What is most important, now more than ever, is that you take care of yourself, you take care of your loved ones, and you show up for you community in whatever way feels best to you.
Just before his death in 2003, Mr. Rodgers authored the Mister Rogers Parenting Book. It was written in the wake of the terrorist attacks of September 11, 2001. It was his mother who helped him make sense of tragic events and for parents, his words may be of some comfort:
When I was a boy and I would see scary things in the news, my mother would say to me, 'Look for the helpers. You will always find people who are helping,'" he wrote. "To this day, especially in times of 'disaster,' I remember my mother's words and I am always comforted by realizing that there are still so many helpers – so many caring people in this world."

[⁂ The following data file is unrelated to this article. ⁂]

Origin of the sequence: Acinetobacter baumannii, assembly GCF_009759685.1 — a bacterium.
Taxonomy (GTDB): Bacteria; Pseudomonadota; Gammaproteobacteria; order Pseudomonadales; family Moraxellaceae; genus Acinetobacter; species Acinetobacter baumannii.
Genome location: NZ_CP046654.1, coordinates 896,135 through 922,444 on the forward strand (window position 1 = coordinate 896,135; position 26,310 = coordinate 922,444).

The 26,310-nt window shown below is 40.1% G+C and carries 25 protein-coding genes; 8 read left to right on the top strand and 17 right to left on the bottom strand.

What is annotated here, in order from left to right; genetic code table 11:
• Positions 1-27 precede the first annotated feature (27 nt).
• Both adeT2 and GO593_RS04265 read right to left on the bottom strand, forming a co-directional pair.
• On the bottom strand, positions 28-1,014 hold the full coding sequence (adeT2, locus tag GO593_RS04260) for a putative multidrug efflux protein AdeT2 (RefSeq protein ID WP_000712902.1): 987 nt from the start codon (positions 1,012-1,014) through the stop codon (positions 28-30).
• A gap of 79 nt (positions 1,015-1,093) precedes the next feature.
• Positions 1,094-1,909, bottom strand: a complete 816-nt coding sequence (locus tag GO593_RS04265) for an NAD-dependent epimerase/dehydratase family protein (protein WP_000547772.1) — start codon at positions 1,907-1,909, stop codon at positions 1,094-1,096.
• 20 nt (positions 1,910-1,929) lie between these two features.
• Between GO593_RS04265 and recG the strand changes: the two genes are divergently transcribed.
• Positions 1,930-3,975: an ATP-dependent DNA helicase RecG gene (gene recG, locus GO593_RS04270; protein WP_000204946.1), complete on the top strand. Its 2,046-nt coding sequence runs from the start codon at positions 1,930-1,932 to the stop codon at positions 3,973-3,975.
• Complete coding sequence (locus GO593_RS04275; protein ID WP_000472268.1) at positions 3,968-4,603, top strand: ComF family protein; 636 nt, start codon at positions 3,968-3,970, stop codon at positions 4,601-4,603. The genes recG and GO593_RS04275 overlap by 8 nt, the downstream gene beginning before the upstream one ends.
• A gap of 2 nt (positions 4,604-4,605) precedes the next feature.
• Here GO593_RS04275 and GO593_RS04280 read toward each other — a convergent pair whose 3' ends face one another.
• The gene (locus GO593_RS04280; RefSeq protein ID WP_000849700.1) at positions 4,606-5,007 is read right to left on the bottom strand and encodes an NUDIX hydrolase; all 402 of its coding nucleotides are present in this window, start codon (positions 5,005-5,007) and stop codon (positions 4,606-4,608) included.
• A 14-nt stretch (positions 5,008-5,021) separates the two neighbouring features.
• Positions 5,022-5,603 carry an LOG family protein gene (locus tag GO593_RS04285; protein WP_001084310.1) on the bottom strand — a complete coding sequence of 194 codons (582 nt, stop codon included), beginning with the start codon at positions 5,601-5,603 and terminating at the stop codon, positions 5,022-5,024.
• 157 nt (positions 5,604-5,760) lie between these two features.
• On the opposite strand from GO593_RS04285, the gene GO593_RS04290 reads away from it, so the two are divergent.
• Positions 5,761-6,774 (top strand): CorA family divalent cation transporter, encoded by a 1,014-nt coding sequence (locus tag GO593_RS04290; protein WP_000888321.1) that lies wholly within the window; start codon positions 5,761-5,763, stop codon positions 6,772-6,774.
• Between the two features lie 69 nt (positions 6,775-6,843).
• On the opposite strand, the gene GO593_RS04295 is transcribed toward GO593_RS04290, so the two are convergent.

Even if we wanted to, it would be impossible to give our children all the reasons for such things as war, terrorists, abuse, murders, major fires, hurricanes, and earthquakes. If they ask questions, our best answer may be to ask them, "What do you think happened?" If the answer is "I don't know," then the simplest reply might be something like, "I'm sad about the news, and I'm worried. But I love you, and I'm here to care for you."
We know that it is our job to work directly with clients and to provide information on social media channels. But we feel strongly that this moment in time needs to be acknowledged as it affects so many people in a variety of ways, including us.
Thank you for using your platform to speak up. It’s so sad that doing so could be controversial. I wish we could all be unified that America can and should do better than this when it comes to protecting its citizens from the horrors of gun violence.